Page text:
Columbia, SC (WLTX) - The "stranger danger" ideas of the past are changing as kids spend more time on social media talking to people they may not know. Now that the school year is almost over, kids will have even more time to surf the internet.

"Social media is a huge issue and it's one that pediatricians are paying lots of attention to now," said Deborah Greenhouse, a pediatrician and fellow at the American Academy of Pediatrics.

Greenhouse says the issue is a lot of the time parents don't know much about social media.

"I'll be the first one to tell you, my kids know more than me," Greenhouse said.

Joe Ryan with the Internet Crimes Against children Taskforce in the South Carolina Attorney General's office says, that's okay.

"Sit down with them and say, 'show me what you're doing, walk me through what you're doing, what is this picture you're posting, what is this game you're playing,'" Ryan said.

Ryan says you should know every app they use and what it does because there could be safety issues they may not consider.

"They don't think about the fact that maybe the shirt they're wearing in the video says what school they go to on it," Ryan said, "that information in the hands of an online predator can become very important."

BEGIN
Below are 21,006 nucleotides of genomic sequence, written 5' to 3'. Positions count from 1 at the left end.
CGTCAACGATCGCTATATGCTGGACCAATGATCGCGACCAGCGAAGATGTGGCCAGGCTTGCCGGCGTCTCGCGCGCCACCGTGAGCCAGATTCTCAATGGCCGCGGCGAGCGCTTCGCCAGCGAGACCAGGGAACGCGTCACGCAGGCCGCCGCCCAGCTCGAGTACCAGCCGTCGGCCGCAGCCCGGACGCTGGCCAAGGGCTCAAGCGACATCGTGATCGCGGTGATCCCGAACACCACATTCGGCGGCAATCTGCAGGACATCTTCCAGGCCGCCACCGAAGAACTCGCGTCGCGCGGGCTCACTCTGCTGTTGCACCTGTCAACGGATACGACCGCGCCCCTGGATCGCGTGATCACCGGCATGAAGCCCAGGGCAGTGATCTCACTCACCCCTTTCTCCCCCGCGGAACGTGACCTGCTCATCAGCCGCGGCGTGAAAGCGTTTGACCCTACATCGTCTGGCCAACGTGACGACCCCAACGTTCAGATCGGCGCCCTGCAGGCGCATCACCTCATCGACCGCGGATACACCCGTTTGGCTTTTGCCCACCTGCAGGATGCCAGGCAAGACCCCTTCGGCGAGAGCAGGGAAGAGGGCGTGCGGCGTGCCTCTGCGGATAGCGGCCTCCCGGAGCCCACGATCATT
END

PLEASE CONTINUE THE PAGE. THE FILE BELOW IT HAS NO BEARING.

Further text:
Ryan says most importantly, you want your child to feel that they can come to you about their social media.

"We never want to encourage an environment where children need to hide their activities from their parents," Ryan said. "Be willing to possibly put consequences on the backburner."

Greenhouse also gave some insight into when a child can be left home alone.

"There really is no one set age that a child can safely be left home alone," Greenhouse said.

Greenhouse says it ultimately depends on the maturity and comfort the child feels, but that there are some guidelines parents can follow.

"Eleven's, Twelve's, probably not more than 30 minutes to an hour," Greenhouse said.

Greenhouse says these kids must have a way to contact an adult at all times. This may mean having access to a cell phone given that many homes no longer have landlines.

"You get above that, 13's and 14's," Greenhouse said, "they could probably stay at home for a couple hours with some good limits on what they should or should not be doing."